NOT THE government office, not parliament, and definitely not the presidential palace. The one place in Bratislava where you can meet anyone who is anyone is the Danube levee (hrádza). It was here that Supreme Court chief Štefan Harabin was biking when Vladimír Mečiar called in 2006 to offer him the post of justice minister. It was here that former prime minister Robert Fico was photographed rollerblading with his alleged lover. It was here, on his morning jogs, that attorney general Dobroslav Trnka used to find “funny smelling plastic bottles”, supposedly left behind by reckless “environmentalists”, with whom he had long-lasting legal disputes. And where Trnka himself was last week caught driving, using a special permit which he says he needs to do his job but many suspect he uses just to bypass the morning traffic jams. And it is here that Fico has now been filmed parking in a no-entry zone.
But there is also another place, where you’ll meet many of the same people as on the levee – the Constitutional Court. It is not rare for top judicial bodies to have a big influence on policy. But the court in Košice is exceptional in two ways – to the extent to which it gets involved in political issues, and in the unpredictability of its decisions.
Let’s not deal with the cases of the late 1990s, when the court had to rule on the constitutionality of throwing an MP out of parliament, or of prime minister Vladimír Mečiar’s amnesties, with which he shielded members of the secret service from prosecution for the kidnapping of president Michal Kováč’s son. There are plenty of examples in its more recent history.
Two key pieces of Fico’s legislation were a ban on profits for health insurers, and a law enabling the construction of highways to begin on private property even before the land in question had been properly expropriated. Both went before the court. Neither of the cases was decided while Fico was in power, keeping private investors and real estate owners waiting for years before finally learning that their rights had been violated.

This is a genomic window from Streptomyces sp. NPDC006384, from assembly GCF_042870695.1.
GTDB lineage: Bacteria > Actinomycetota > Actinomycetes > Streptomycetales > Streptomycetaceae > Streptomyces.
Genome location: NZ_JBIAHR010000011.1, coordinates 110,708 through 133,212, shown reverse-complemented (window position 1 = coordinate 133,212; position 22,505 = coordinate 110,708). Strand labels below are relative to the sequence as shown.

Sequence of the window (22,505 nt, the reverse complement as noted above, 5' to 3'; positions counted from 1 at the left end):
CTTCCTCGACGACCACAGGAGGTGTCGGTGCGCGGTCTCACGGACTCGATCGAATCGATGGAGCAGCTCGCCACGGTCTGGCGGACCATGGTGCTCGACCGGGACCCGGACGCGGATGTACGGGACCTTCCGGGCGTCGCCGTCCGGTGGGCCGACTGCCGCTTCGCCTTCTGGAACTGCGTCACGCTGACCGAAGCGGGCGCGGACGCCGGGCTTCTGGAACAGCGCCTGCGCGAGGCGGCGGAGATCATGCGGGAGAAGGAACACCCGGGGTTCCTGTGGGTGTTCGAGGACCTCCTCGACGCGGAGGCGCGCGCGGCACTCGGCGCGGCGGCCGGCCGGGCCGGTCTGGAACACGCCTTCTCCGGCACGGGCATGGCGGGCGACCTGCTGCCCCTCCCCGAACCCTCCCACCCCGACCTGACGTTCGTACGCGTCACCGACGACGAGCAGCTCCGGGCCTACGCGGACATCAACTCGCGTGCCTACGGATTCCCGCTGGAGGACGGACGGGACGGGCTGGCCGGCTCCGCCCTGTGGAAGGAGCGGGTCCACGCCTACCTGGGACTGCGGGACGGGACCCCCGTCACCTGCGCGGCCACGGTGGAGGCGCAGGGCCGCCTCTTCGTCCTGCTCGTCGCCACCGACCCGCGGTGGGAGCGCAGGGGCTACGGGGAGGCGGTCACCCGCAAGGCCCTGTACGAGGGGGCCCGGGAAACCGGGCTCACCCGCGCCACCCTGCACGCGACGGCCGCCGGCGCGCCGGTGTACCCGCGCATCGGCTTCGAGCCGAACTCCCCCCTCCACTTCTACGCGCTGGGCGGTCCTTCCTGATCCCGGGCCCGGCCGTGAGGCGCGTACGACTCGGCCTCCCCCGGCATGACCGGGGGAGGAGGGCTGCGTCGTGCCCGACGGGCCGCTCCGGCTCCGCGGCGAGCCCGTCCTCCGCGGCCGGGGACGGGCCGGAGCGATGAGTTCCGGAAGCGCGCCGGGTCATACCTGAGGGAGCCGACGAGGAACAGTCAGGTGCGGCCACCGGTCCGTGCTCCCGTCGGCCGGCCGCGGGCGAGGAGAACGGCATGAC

In a much criticised decision, the court said the existence of the Special Court, set up to fight the most serious forms of crime, was against the constitution, giving a huge victory to then-minister Harabin, a prominent opponent of the specialised judiciary. Now, the Constitutional Court is getting heavily involved in the election of the new general prosecutor. It first told parliament to hold another round of secret voting, and will now decide whether the coalition can make such votes public. If it rules it cannot, there will be further secret votes, which could in the end bring down the government.
The key problem with the court is that a majority of its judges were appointed under the Fico government, many have close ties to Harabin, and they do not always place their respect for the law above the particular interests of their friends in politics. That is why it often fails to be a functioning element in the system of checks and balances. And serves as a levee against justice.
6. Jun 2011 at 0:00 | Lukáš Fila